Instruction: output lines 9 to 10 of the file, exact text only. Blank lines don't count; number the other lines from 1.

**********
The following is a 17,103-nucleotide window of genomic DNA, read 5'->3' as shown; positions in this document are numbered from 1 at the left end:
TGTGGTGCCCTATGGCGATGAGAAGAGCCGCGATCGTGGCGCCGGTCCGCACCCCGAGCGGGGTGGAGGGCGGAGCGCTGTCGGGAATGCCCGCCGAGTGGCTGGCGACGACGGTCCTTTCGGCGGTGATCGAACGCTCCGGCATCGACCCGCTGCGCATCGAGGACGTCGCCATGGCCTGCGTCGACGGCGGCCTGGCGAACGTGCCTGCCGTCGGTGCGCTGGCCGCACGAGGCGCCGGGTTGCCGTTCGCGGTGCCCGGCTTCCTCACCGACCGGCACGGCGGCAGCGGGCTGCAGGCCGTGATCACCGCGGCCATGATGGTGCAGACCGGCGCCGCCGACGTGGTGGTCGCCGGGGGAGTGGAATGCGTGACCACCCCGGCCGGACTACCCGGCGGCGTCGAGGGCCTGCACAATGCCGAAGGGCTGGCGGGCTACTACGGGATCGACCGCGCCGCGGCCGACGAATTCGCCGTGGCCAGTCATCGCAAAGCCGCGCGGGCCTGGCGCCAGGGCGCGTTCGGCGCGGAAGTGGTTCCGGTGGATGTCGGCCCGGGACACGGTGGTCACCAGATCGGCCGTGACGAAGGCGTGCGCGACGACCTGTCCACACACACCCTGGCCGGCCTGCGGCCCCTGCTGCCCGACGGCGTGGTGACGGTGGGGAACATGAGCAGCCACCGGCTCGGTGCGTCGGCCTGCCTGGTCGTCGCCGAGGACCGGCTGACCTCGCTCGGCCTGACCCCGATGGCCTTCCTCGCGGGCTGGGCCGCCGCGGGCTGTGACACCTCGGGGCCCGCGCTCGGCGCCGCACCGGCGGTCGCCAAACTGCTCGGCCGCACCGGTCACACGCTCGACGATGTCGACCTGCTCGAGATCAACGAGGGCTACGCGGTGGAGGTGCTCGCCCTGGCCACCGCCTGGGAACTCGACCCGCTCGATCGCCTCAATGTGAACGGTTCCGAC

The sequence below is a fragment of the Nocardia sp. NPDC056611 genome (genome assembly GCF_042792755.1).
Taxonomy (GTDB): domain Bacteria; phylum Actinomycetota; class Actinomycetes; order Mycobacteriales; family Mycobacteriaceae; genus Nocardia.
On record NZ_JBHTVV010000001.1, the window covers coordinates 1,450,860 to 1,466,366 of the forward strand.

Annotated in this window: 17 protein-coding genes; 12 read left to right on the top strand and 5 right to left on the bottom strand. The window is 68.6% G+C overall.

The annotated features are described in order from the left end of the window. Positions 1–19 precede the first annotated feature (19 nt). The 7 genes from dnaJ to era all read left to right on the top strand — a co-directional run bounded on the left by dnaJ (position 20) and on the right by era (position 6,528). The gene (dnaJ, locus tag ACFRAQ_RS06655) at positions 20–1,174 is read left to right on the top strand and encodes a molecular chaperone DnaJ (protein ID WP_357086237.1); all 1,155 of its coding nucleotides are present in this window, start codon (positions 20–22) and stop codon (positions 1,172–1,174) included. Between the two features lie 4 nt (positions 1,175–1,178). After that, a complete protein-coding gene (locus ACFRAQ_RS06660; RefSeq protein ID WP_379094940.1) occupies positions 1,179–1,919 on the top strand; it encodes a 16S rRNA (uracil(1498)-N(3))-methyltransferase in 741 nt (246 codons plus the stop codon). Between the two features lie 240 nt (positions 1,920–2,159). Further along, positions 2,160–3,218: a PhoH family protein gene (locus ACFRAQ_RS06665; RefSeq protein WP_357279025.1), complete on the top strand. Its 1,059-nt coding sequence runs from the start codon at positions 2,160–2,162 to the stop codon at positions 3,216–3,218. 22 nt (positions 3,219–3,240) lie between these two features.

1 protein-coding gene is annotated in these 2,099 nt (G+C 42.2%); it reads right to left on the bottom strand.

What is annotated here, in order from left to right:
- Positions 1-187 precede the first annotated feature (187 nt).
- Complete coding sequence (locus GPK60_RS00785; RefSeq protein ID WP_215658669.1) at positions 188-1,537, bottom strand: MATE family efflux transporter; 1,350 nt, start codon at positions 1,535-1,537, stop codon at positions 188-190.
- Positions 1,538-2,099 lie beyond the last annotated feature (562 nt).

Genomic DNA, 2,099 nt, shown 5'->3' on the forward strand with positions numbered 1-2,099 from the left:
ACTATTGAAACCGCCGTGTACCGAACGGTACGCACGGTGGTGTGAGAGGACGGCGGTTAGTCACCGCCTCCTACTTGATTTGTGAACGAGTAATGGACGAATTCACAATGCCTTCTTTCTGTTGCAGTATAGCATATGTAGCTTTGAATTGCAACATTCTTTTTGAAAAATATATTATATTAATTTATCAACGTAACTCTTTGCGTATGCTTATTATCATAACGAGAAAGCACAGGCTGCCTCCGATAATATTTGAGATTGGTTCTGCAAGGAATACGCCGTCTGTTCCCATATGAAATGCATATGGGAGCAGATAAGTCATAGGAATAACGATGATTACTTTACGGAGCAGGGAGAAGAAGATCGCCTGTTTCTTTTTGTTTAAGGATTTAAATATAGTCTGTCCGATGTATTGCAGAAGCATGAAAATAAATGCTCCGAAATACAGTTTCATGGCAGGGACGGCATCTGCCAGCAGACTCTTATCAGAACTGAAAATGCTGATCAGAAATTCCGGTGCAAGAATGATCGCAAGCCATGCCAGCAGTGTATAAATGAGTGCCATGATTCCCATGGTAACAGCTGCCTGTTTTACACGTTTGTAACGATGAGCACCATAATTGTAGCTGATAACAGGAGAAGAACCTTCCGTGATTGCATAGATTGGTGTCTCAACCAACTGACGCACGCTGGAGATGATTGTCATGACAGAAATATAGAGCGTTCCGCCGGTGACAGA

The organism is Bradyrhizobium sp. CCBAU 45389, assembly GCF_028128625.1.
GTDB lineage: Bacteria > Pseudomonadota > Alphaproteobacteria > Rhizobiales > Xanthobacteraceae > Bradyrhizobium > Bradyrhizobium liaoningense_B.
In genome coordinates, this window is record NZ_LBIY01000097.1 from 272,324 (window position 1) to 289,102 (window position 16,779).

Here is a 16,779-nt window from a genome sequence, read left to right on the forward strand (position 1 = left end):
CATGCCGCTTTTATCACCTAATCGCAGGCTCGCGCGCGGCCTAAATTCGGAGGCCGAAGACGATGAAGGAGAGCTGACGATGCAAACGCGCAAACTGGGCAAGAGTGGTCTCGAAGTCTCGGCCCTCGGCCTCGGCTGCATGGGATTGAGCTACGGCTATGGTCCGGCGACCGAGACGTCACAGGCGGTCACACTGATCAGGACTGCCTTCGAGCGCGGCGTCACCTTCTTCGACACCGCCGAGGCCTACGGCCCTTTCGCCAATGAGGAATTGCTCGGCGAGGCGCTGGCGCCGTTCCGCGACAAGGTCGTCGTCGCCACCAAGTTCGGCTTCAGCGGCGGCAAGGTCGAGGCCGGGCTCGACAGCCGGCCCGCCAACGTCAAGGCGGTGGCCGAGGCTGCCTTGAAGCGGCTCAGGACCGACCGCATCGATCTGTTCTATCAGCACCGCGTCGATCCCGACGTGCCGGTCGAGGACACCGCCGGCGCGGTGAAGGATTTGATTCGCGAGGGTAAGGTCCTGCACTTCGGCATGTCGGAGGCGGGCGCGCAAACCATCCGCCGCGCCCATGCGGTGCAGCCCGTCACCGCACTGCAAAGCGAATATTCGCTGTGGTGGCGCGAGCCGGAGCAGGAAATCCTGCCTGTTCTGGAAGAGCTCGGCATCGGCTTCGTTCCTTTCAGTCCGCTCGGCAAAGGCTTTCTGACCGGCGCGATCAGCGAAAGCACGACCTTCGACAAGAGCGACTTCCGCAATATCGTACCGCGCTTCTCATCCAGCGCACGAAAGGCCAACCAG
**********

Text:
What is annotated here, in order from left to right:
- Positions 1-187 precede the first annotated feature (187 nt).